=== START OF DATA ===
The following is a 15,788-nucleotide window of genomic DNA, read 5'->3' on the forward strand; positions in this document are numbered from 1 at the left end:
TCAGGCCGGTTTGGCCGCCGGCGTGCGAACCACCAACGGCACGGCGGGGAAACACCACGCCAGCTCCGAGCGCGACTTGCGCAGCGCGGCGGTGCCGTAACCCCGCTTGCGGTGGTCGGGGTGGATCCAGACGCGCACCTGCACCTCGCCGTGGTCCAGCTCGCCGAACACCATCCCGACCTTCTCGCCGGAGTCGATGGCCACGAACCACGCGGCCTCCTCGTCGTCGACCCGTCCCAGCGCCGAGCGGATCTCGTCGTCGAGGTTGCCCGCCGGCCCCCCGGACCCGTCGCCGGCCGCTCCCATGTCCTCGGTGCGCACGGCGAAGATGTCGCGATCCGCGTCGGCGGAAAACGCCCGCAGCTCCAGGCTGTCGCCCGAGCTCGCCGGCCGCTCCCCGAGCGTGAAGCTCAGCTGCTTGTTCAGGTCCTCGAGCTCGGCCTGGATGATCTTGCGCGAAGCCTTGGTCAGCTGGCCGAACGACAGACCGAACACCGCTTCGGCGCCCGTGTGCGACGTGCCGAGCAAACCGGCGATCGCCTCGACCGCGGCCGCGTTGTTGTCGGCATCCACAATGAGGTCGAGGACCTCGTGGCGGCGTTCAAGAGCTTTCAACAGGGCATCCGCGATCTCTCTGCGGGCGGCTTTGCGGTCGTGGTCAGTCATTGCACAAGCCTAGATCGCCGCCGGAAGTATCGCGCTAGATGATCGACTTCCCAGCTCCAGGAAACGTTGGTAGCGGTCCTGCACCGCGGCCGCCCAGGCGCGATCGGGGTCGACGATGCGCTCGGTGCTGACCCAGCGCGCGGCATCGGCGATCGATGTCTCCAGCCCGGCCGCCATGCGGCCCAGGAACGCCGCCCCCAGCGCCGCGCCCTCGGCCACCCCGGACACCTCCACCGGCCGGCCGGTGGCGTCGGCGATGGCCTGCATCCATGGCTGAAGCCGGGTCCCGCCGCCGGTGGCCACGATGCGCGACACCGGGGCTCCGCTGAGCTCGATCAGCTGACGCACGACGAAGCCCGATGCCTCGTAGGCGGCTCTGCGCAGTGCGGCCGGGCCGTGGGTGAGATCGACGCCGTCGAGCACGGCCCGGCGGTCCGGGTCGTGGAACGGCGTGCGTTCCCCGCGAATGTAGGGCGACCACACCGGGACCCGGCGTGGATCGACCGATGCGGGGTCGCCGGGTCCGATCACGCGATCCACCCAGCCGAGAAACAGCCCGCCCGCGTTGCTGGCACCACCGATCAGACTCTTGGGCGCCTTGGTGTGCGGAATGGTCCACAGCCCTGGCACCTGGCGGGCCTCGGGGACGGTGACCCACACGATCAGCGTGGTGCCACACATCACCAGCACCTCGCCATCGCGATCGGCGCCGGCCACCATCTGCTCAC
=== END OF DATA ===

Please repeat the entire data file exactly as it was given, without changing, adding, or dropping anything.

The following is a 15,788-nucleotide window of genomic DNA, read 5'->3' on the forward strand; positions in this document are numbered from 1 at the left end:
TCAGGCCGGTTTGGCCGCCGGCGTGCGAACCACCAACGGCACGGCGGGGAAACACCACGCCAGCTCCGAGCGCGACTTGCGCAGCGCGGCGGTGCCGTAACCCCGCTTGCGGTGGTCGGGGTGGATCCAGACGCGCACCTGCACCTCGCCGTGGTCCAGCTCGCCGAACACCATCCCGACCTTCTCGCCGGAGTCGATGGCCACGAACCACGCGGCCTCCTCGTCGTCGACCCGTCCCAGCGCCGAGCGGATCTCGTCGTCGAGGTTGCCCGCCGGCCCCCCGGACCCGTCGCCGGCCGCTCCCATGTCCTCGGTGCGCACGGCGAAGATGTCGCGATCCGCGTCGGCGGAAAACGCCCGCAGCTCCAGGCTGTCGCCCGAGCTCGCCGGCCGCTCCCCGAGCGTGAAGCTCAGCTGCTTGTTCAGGTCCTCGAGCTCGGCCTGGATGATCTTGCGCGAAGCCTTGGTCAGCTGGCCGAACGACAGACCGAACACCGCTTCGGCGCCCGTGTGCGACGTGCCGAGCAAACCGGCGATCGCCTCGACCGCGGCCGCGTTGTTGTCGGCATCCACAATGAGGTCGAGGACCTCGTGGCGGCGTTCAAGAGCTTTCAACAGGGCATCCGCGATCTCTCTGCGGGCGGCTTTGCGGTCGTGGTCAGTCATTGCACAAGCCTAGATCGCCGCCGGAAGTATCGCGCTAGATGATCGACTTCCCAGCTCCAGGAAACGTTGGTAGCGGTCCTGCACCGCGGCCGCCCAGGCGCGATCGGGGTCGACGATGCGCTCGGTGCTGACCCAGCGCGCGGCATCGGCGATCGATGTCTCCAGCCCGGCCGCCATGCGGCCCAGGAACGCCGCCCCCAGCGCCGCGCCCTCGGCCACCCCGGACACCTCCACCGGCCGGCCGGTGGCGTCGGCGATGGCCTGCATCCATGGCTGAAGCCGGGTCCCGCCGCCGGTGGCCACGATGCGCGACACCGGGGCTCCGCTGAGCTCGATCAGCTGACGCACGACGAAGCCCGATGCCTCGTAGGCGGCTCTGCGCAGTGCGGCCGGGCCGTGGGTGAGATCGACGCCGTCGAGCACGGCCCGGCGGTCCGGGTCGTGGAACGGCGTGCGTTCCCCGCGAATGTAGGGCGACCACACCGGGACCCGGCGTGGATCGACCGATGCGGGGTCGCCGGGTCCGATCACGCGATCCACCCAGCCGAGAAACAGCCCGCCCGCGTTGCTGGCACCACCGATCAGACTCTTGGGCGCCTTGGTGTGCGGAATGGTCCACAGCCCTGGCACCTGGCGGGCCTCGGGGACGGTGACCCACACGATCAGCGTGGTGCCACACATCACCAGCACCTCGCCATCGCGATCGGCGCCGGCCACCATCTGCTCAC